If production was planned, there would be no unemployment. Everyone would be guaranteed a decent job on a proper wage. As production increased, so would wages.

The colossal wastage under capitalism would be done away with under a socialist planned economy. Today, for example, arms expenditure, which has become a massive drain on society. There are now 15,700 known nuclear warheads on the planet, with enough power to destroy us several times over. Governments intend to spend one trillion dollars on weapons of mass destruction in the next decade. What a scandalous waste! It would be far better to convert factories producing bombs to producing socially useful things, and so raise our standard of living.

We would use our potential resources, not for wars and conflicts, but to increase our well-being. The talent of scientists would not be wasted on building bigger bombs or more sophisticated weapons of destruction, but put to productive use for all.

From each according to their ability; to each according to their need

Our democracies are increasingly captured by a ruling class that seeks to perpetuate its privileges,” explained Steve Hilton, a leading Tory political strategist. “Regardless of who’s in office, the same people are in power. It is a democracy in name only, operating on behalf of a tiny elite no matter the electoral outcome.” There we have it; straight from the horse’s mouth. Capitalism is a system for the rich, by the rich, and of the rich. In place of this dictatorship of bankers and capitalists, we will have the democratic rule of working people. A society run by working people for working people.

Socialist planning of our resources is the way forward. Even the capitalists, who preach the virtues of the market, do not apply the market in their own factories and workplaces. Here everything is planned down to the last item, using the latest technology. That is the only way production in a factory can be organized. There is no market system here! All we are saying is that the whole economy should be run on such a planned basis, rather than being left to the vagaries of blind market forces. Of course, by planning, we do not mean the dictates of unelected managers, but the democratic involvement of all.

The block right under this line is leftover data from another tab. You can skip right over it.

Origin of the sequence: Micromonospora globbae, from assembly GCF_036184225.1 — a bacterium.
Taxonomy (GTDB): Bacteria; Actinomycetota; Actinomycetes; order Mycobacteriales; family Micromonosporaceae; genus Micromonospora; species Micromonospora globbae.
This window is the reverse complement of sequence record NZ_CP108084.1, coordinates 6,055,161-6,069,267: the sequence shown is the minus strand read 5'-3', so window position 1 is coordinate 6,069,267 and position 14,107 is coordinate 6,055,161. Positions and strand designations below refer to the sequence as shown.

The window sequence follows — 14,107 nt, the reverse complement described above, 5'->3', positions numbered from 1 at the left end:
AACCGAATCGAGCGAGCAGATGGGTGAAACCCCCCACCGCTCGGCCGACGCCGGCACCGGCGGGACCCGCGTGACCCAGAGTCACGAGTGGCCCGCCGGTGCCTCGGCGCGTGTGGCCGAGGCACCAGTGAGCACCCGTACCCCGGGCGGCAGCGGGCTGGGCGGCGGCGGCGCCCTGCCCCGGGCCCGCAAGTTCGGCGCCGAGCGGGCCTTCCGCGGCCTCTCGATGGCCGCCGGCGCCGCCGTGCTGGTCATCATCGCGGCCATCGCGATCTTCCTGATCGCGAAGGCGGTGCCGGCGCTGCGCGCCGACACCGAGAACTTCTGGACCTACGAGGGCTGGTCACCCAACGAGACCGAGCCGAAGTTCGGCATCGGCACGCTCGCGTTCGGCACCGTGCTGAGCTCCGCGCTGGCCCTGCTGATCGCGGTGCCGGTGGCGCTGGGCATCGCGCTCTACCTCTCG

The economic levers of society—the banks and giant industries—should be taken over, without compensation, and run under democratic workers’ control and management. Power would finally be in the hands of ordinary people. This will allow us to democratically plan the economy, and finally live our lives to the full. Art and culture, which was the preserve of a privileged minority, would now be available to the mass of people.

Eventually, as productivity expands and the last remnants of capitalism are eradicated, society will be based on the principle “from each according to their ability, to each according to their need.” In other words, a classless society based upon solidarity and the harmonious satisfaction of everyone’s needs. The miseries of capitalism could finally end up in the dustbin of history and we could finally progress to a new future of peace and prosperity for all.